Cultural appropriation is a tricky thing. Through the internet’s power to connect the earth we now have instant access to “foreign” ideas and traditions at lightening speeds. There have always been conquests and colonialism, the merging of diverse tribes both peacefully and violently, but the rate at which we can observe other people’s worlds online is unprecedented. There is both good and bad to this, we now see graffiti’s populist messages spread across the globe and watch political regimes fall in real-time through our computer screens. We have become cultural mixmasters, sampling from far and wide as we absorb our daily doses of the latest interesting posts. These drive-by engagements with the intimacies of others can be both illuminating and alienating. We may “know” a little more about Pakistan’s daily rhythms, but we also have not sat eye to eye with a local elder exploring our shared humanity.
Part of what has happened with technology and globalism is the ability to travel relatively easily to other places. This ease has opened up the possibility to explore cultures that may resonate on a soul level, revealing unanticipated feelings of connection and belonging. The sincerity and authenticity with which one approaches this is unique to the individual, but we have all heard stories of people ending up in a completely foreign places that feel like their real home. The tricky part of this new global family is that we currently live in a world that is savagely unjust to many of the world’s citizens, and the voracious greed of our current economic systems is impoverishing a large portion of the global population. So when we dip into new communities, we carry the baggage of our stations in life and the biases and assumptions from that worldview that can create barriers to authentic exchanges. A new Tarot deck that is coming to life is a wonderful example of a genuine and inspired alliance between people from different worlds that shows us that we can build bridges between seemingly disparate tribes.
When I saw the images in The Ghetto Tarot by Alice Smeets on her Indiegogo Crowfunding campaign I had the visceral sense of a project that was undertaken with deep and thoughtful intention, and a powerful sense of dignity for her Haitian collaborators. Alice also has clearly found a sense of belonging in Haiti, and the deck’s imagery resonates with this heartfelt connection to a beloved place. This post is a response to threads that are currently circulating on Facebook questioning Alice’s integrity in using the word ghetto in the title of the deck and her potential exploitation of her Haitian co-creators. These are valid questions, and in one of the threads Alice explained that the artists would receive 20% of the profits from the crowd funding campaign after the publishing costs were covered, and that part of the money was to go to recouping wages already paid for the artist’s work on the photos at the time of creation. About the use of the word ghetto, Alice offered that the artists themselves prominently use the label in their own ongoing event called the Ghetto Biennale, and that she very consciously chose that term to provoke people to question their own assumptions about what the ghetto is.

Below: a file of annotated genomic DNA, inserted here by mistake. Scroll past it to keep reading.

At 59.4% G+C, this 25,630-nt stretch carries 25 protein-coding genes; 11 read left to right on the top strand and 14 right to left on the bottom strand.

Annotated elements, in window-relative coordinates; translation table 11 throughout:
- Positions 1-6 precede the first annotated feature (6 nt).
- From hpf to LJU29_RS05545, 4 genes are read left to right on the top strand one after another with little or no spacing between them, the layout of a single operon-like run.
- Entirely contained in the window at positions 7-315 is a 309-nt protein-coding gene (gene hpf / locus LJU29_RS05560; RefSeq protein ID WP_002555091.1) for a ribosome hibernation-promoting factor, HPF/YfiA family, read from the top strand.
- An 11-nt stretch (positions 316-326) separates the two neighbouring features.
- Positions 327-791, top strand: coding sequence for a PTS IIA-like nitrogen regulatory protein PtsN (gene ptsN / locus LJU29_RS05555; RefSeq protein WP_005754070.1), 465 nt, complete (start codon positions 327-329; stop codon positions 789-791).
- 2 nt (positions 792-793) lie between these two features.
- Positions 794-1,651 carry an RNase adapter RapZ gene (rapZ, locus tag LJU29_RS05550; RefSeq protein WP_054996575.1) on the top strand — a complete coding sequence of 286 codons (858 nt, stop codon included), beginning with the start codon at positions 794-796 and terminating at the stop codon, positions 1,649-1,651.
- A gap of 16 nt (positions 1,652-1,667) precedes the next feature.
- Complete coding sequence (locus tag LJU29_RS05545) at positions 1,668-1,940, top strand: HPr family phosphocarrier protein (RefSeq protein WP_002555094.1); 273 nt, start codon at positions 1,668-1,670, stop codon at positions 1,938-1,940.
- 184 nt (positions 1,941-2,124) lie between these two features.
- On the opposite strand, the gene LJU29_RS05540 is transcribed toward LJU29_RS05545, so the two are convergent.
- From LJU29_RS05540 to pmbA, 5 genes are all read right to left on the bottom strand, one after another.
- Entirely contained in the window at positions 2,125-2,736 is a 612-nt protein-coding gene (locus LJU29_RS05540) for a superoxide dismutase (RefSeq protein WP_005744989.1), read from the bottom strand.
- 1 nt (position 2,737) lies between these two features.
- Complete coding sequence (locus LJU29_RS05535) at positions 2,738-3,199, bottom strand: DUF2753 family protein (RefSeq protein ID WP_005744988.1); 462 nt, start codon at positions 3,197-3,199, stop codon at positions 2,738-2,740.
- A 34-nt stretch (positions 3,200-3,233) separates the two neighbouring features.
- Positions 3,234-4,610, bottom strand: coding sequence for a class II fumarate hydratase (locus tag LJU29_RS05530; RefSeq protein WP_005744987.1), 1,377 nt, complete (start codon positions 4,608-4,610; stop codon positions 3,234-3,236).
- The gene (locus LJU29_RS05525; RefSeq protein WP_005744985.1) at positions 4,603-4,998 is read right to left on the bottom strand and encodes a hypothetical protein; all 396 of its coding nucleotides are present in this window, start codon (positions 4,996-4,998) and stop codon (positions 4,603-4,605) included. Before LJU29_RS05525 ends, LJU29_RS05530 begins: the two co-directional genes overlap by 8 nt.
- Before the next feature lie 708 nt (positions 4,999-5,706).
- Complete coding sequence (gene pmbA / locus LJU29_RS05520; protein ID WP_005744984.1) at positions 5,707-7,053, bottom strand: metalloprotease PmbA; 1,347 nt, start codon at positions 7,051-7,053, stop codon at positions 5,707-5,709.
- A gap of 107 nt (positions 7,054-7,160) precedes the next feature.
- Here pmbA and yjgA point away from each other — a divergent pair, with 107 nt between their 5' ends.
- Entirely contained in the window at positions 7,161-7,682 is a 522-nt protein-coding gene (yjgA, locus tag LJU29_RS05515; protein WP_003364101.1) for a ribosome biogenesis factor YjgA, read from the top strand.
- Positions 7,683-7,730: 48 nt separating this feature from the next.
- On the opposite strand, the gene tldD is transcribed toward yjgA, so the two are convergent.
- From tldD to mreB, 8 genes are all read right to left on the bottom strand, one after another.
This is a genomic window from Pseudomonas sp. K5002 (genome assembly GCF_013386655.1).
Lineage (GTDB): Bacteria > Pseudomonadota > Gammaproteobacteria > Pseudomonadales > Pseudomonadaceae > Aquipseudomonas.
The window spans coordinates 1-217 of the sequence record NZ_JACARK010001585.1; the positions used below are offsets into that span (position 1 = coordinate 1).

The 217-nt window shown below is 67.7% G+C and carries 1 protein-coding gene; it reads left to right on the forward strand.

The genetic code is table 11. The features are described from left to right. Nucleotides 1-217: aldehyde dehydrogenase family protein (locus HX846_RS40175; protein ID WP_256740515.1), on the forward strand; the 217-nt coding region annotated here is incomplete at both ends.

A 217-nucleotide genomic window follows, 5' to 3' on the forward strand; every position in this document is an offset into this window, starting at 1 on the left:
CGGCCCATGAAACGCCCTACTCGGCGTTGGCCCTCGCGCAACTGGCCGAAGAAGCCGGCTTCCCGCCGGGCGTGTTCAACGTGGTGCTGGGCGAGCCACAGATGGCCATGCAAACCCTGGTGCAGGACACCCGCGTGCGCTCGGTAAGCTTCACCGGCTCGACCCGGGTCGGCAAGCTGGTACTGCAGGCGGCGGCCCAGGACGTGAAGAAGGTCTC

The entire Facebook discussion makes me think about our ability to be with paradox, duality, and the unseen wisdom concealed behind the superficial. These artists take “junk” and craft their own visions that are a reflection of the beauty they see hidden within the trash. They are reframing a demeaning view of their community and claiming the word ghetto like some African-Americans have with the N-word. The deck suggests a ghetto manifesto that says “We will own this slanderous, derogatory term that is a gross misrepresentation of our worth, shape-shifting it into a sign of our own resilient beauty. We will capitalize on the power behind the illusions of inferiority you have tried to saddle us with, and we will rise above, sovereign and free beyond your labels of the victimized, impoverished ones.”
The unseen wisdom behind the facades also mirrors their organic religious mashup of African, Catholic, and indigenous island traditions, with a spirituality that is earthy, bloody, visceral and very real. Vodoun is an intense system, and the depth with which these colonized islanders carry the merging of many gods is powerful medicine in its own way. I personally am thrilled to see such a beautiful and fascinating deck come to light that dances with the dualities of the Mystery within the everyday. Alice’s deep respect for the local’s visionary creativity allows the classically anglo-dominated Tarot to evolve into another arc of the rainbow bridge that we are dreaming together.
I honor you Alice, and your innovative Atis Rezistans collaborators for reaching beyond cultural walls of prejudice and ignorance to follow the Spirit’s wisdom to offer a glimpse into the vibrant reality of Port-au-Prince’s glowing ghetto beauty. Bravo.
And order your decks (only about $25), books, and prints now on the Indiegogo campaign to support the emergence of more creative mavericks flipping the script through claiming the power hidden in the paradoxes: https://www.indiegogo.com/projects/the-ghetto-tarot/x/6573193
An interesting video asking what if we loved black people as much as we love black culture: